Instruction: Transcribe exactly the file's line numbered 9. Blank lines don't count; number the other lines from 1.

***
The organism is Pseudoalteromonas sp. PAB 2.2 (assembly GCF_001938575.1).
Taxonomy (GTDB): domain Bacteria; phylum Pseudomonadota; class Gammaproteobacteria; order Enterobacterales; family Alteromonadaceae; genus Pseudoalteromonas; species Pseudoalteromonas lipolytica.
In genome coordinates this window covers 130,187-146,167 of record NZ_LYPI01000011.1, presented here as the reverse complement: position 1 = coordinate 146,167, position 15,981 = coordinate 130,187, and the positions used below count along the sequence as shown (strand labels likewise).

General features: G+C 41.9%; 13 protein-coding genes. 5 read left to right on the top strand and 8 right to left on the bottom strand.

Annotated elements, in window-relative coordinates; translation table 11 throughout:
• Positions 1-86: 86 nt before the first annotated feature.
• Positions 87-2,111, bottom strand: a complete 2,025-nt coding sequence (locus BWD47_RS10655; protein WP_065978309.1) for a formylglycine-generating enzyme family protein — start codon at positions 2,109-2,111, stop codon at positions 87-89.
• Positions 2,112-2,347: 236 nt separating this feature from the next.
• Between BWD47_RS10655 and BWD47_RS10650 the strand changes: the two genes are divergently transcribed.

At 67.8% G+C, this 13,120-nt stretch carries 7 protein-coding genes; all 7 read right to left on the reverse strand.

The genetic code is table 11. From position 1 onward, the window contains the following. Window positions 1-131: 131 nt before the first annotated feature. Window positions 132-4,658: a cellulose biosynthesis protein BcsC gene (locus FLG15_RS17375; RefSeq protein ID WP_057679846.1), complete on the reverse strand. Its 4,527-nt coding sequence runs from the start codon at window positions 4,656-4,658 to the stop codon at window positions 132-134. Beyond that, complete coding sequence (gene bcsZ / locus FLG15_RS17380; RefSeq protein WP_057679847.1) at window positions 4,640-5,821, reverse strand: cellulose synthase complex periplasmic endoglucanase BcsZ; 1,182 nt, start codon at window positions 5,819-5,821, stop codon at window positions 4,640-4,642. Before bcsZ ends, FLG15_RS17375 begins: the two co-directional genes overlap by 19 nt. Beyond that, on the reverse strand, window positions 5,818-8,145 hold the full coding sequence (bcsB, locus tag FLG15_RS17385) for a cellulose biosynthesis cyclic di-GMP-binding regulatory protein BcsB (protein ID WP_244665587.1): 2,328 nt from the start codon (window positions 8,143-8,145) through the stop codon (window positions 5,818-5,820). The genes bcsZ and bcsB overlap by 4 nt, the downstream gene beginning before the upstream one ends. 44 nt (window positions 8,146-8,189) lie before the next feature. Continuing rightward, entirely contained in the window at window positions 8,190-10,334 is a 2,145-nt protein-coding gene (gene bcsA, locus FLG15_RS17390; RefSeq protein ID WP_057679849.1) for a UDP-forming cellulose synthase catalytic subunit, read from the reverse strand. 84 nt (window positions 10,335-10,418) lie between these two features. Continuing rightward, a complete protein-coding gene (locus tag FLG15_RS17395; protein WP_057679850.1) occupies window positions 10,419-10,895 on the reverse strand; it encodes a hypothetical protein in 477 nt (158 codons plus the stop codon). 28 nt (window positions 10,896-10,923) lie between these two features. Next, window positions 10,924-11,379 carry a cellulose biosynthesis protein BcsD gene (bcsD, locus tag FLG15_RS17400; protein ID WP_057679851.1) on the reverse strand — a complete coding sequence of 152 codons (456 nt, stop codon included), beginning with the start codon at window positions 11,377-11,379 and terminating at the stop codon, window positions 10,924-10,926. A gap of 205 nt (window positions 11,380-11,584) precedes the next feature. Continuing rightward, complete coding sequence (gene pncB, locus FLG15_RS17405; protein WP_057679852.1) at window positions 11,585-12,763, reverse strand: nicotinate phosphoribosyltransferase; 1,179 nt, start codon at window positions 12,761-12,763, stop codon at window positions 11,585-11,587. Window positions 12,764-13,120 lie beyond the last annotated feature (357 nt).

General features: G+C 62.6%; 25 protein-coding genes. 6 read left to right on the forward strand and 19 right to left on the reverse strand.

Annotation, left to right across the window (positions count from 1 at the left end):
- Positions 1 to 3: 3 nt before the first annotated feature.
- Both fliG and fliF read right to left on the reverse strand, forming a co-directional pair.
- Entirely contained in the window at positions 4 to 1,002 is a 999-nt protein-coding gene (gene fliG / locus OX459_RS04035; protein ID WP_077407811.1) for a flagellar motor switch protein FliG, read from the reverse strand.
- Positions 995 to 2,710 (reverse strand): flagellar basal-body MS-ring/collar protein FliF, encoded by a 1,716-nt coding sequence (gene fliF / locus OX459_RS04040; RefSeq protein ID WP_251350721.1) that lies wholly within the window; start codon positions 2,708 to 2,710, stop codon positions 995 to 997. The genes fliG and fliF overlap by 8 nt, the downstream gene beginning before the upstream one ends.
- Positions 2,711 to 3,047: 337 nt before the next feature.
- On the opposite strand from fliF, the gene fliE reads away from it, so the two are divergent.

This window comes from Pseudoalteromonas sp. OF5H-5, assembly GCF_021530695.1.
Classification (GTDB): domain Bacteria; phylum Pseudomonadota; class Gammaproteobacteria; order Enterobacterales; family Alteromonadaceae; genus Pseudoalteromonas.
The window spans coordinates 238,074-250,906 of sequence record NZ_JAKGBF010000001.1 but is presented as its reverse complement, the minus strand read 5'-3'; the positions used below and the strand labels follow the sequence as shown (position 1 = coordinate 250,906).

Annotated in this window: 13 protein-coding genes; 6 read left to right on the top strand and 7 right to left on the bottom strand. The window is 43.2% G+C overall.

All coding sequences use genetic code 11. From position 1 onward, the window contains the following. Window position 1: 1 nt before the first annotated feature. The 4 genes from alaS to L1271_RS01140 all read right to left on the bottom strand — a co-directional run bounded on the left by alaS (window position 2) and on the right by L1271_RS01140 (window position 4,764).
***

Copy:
• Between BWD47_RS10655 and BWD47_RS10650 the strand changes: the two genes are divergently transcribed.